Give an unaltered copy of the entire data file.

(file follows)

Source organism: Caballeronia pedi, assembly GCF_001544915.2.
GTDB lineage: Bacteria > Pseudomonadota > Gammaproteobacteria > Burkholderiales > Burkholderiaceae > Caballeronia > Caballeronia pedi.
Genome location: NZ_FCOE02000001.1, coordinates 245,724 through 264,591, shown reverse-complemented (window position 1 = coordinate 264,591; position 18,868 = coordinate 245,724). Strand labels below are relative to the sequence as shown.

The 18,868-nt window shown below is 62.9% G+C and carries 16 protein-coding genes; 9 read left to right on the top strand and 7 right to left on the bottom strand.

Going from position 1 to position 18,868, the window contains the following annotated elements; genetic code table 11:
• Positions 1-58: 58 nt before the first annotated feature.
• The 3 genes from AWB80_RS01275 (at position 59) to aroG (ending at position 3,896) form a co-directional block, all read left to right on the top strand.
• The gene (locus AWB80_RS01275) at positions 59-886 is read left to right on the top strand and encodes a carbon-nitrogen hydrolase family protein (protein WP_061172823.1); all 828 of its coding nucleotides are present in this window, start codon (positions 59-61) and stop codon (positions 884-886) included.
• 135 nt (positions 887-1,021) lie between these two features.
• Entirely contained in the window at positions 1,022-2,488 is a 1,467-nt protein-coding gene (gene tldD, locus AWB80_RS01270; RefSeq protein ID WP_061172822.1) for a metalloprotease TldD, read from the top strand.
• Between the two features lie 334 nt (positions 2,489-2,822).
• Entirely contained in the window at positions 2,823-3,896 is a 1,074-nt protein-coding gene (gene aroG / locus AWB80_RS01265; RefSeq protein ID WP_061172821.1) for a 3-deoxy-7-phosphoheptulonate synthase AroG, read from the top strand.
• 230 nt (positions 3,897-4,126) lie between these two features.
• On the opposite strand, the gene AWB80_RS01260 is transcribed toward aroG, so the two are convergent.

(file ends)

Source organism: Caballeronia pedi, assembly GCF_001544915.2.
GTDB lineage: Bacteria > Pseudomonadota > Gammaproteobacteria > Burkholderiales > Burkholderiaceae > Caballeronia > Caballeronia pedi.
Genome location: NZ_FCOE02000001.1, coordinates 245,724 through 264,591, shown reverse-complemented (window position 1 = coordinate 264,591; position 18,868 = coordinate 245,724). Strand labels below are relative to the sequence as shown.

The 18,868-nt window shown below is 62.9% G+C and carries 16 protein-coding genes; 9 read left to right on the top strand and 7 right to left on the bottom strand.

Going from position 1 to position 18,868, the window contains the following annotated elements; genetic code table 11:
• Positions 1-58: 58 nt before the first annotated feature.
• The 3 genes from AWB80_RS01275 (at position 59) to aroG (ending at position 3,896) form a co-directional block, all read left to right on the top strand.
• The gene (locus AWB80_RS01275) at positions 59-886 is read left to right on the top strand and encodes a carbon-nitrogen hydrolase family protein (protein WP_061172823.1); all 828 of its coding nucleotides are present in this window, start codon (positions 59-61) and stop codon (positions 884-886) included.
• 135 nt (positions 887-1,021) lie between these two features.
• Entirely contained in the window at positions 1,022-2,488 is a 1,467-nt protein-coding gene (gene tldD, locus AWB80_RS01270; RefSeq protein ID WP_061172822.1) for a metalloprotease TldD, read from the top strand.
• Between the two features lie 334 nt (positions 2,489-2,822).
• Entirely contained in the window at positions 2,823-3,896 is a 1,074-nt protein-coding gene (gene aroG / locus AWB80_RS01265; RefSeq protein ID WP_061172821.1) for a 3-deoxy-7-phosphoheptulonate synthase AroG, read from the top strand.
• 230 nt (positions 3,897-4,126) lie between these two features.
• On the opposite strand, the gene AWB80_RS01260 is transcribed toward aroG, so the two are convergent.